The externally mounted ACC-E sensor of the Surface Science Package measured the force as the Huygens probe made contact and settled. The internally located ACC-I sensor measured the 'g' of the deceleration. The externally mounted ACC-E sensor of the Surface Science Package measured the force as the Huygens probe made contact and settled. The internally located ACC-I sensor measured the 'g' of the deceleration. provided a source of heat. In addition, the inlet of the Gas Chromatograph Mass...

Cd

A section of the synthetic-aperture radar track taken on 26 October 2004 centred at 82 W, 50 N, at a resolution of 300 metres per pixel. It suggested a complex surface geology. A section of the synthetic-aperture radar track taken on 26 October 2004 centred at 30 W, 45 N covering an area about 150 kilometres square, showing what might be a cryovolcanic flow. across the Solar System, and our one big fear was that Titan might look like Jupiter's moon Callisto, which is an old dead world covered...

Dunes On Titan

Revolution 17 began with apoapsis at 41 planetary radii on 20 October 2005. The T8 fly-by on 28 October was at an altitude of 1,353 kilometres. This time, the radar imaged the dark Belet terrain to the west of Xanadu, which was revealed to contain a field of 100-metre-tall dunes. The individual dunes ran for hundreds of kilometres, and the field extended at least 1,000 kilometres along the equatorial zone.268,269 The 'cat scratches' of T3 were seen to be smaller dune fields. ''It's bizarre,''...

Janus And Epimetheus

On 21 January 2006 Janus and Epimetheus swapped orbits. Janus will occupy the low position until 2010. There is no danger of a collision during such exchanges, as the bodies can approach no closer than 15,000 kilometres. Revolution 21 began on 5 February with apoapsis at 68.2 planetary radii, which was the furthest that Cassini had been from Saturn since the conclusion of revolution 'a' in November 2004 at 78 planetary radii. Janus and Epimetheus imaged on 25 December 2005 shortly before the...

Approaching Saturn

Weak, long-wavelength (kilometric) radio busts had been detected from Saturn, so it was presumed to have a magnetic field. However, there was debate over whether this would be sufficiently strong to ward off the solar wind and form a magnetosphere of trapped radiation. Those researchers who thought it could, expected Pioneer 11 to find the bow shock somewhere between 50 and 20 radii from the planet. On 30 August, as the spacecraft crossed the 50-radii line, it was still in the solar wind. The...

Origin Of The Rings

Laplace realised in 1785 that if Saturn's rings were a solid body, then the 'tidal' effects of the planet's gravitational field would have disrupted them.1 Instead, he argued that the rings were composed of a multiplicity of very narrow ringlets. Interestingly, the Edinburgh maker of reflecting telescopes, James Short, had remarked to J.J. Lalande several decades earlier that he had once seen many divisions on the rings, but no one else had reported such finely...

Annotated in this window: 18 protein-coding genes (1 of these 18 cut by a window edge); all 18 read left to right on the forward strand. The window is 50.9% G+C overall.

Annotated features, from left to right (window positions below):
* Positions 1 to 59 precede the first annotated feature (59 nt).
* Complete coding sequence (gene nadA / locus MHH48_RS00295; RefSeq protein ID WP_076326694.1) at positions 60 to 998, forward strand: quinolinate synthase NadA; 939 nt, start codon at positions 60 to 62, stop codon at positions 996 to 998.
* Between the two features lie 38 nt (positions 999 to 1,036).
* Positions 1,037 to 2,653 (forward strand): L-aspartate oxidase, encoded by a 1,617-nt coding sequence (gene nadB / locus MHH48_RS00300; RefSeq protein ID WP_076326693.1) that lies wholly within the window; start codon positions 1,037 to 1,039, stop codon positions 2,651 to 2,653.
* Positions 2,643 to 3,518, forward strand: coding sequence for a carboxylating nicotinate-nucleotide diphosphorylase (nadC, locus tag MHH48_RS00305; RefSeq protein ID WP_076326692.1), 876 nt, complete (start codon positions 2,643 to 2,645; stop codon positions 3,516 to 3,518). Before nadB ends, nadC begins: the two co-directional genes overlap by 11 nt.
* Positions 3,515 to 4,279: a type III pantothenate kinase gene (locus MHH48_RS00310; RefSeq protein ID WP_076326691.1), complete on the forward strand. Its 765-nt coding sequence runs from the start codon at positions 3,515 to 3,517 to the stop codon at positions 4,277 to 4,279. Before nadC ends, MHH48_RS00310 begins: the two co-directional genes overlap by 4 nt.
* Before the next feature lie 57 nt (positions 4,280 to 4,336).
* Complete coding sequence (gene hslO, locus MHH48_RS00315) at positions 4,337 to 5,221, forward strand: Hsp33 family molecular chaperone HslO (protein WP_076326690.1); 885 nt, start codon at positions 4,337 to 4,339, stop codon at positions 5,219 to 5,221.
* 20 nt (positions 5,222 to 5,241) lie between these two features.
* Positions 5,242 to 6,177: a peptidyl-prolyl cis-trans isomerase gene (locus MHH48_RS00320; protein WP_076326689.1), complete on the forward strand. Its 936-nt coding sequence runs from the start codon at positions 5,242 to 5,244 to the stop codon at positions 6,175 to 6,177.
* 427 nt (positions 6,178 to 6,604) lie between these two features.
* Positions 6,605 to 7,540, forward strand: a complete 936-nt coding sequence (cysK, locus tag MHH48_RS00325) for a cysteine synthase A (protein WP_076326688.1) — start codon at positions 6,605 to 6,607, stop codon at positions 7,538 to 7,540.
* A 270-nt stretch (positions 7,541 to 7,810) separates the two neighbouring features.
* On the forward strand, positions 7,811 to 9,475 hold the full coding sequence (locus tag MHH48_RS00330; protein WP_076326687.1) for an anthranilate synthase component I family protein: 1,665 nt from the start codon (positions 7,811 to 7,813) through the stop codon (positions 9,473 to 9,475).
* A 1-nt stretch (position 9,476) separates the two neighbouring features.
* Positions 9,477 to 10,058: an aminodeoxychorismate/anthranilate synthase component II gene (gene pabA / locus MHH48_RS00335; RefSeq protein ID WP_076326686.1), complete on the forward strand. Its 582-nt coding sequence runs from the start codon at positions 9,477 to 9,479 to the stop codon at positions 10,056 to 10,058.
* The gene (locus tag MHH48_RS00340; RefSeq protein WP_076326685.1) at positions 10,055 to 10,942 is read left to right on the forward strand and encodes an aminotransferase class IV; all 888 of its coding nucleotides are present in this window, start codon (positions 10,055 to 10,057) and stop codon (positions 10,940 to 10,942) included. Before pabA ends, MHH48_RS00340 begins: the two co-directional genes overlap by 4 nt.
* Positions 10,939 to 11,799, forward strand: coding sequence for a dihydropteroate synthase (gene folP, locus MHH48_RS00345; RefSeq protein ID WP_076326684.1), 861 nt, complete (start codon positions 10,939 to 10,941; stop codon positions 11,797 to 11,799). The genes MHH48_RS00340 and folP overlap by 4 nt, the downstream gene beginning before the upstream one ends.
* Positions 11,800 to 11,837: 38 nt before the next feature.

B

Voyager 1 's view of the fully-illuminated trailing hemisphere of Tethys from a range of 2 million kilometres (left) showed a strange circular albedo feature. A view of the Saturn-facing hemisphere from 1.2 million kilometres revealed a tremendous canyon system, and later views of the terminator from half that range revealed the cratered terrain immediately to the west of the canyon (whose southern section is visible on the terminator). North is towards the top in all cases. kilometres wide...

Blurred Vision

Imagery of the star Spica (alpha Virginis) taken in March 2001 in order to refine the boresighting of the Imaging Science Subsystem's narrow-angle camera with the field of view of the Visual and Infrared Mapping Spectrometer revealed an excess of light in the camera's field. This was presumed to be a contaminant that had coated the lens during the Jovian fly-by, possibly thruster efflux during the manoeuvring while the reaction wheel system was inoperable. In July the camera returned its first...

Look At Dione

Cassini's non-targeted fly-by of Dione on 14 December 2004 at a range of 72,500 kilometres provided a view of the trailing hemisphere containing the bright 'wispy' features. The 'quick look' data was the gossip of the 5-9 December meeting of the American Geophysical Union in San Francisco, California. Surprisingly, instead of strips of ice that had been extruded from fissures, the bright streaks were found to be grooves whose cliff-like walls of exposed ice were brighter than the 'contaminated'...

More Enceladus Discoveries

Revolution 10 began with apoapsis at 40.7 planetary radii on 17 June 2005. There were non-targeted fly-bys of Titan on 22 June at a range of 920,703 kilometres and on 26 June at 874,627 kilometres. Revolution 11 began on 5 July. While there were no encounters with Titan this time, Cassini returned to Enceladus on 14 July, with its point of closest approach over the southern hemisphere providing the first view of the south pole, recently discovered to be marked by arcuate features dubbed 'tiger...

Titans Seasonal Rains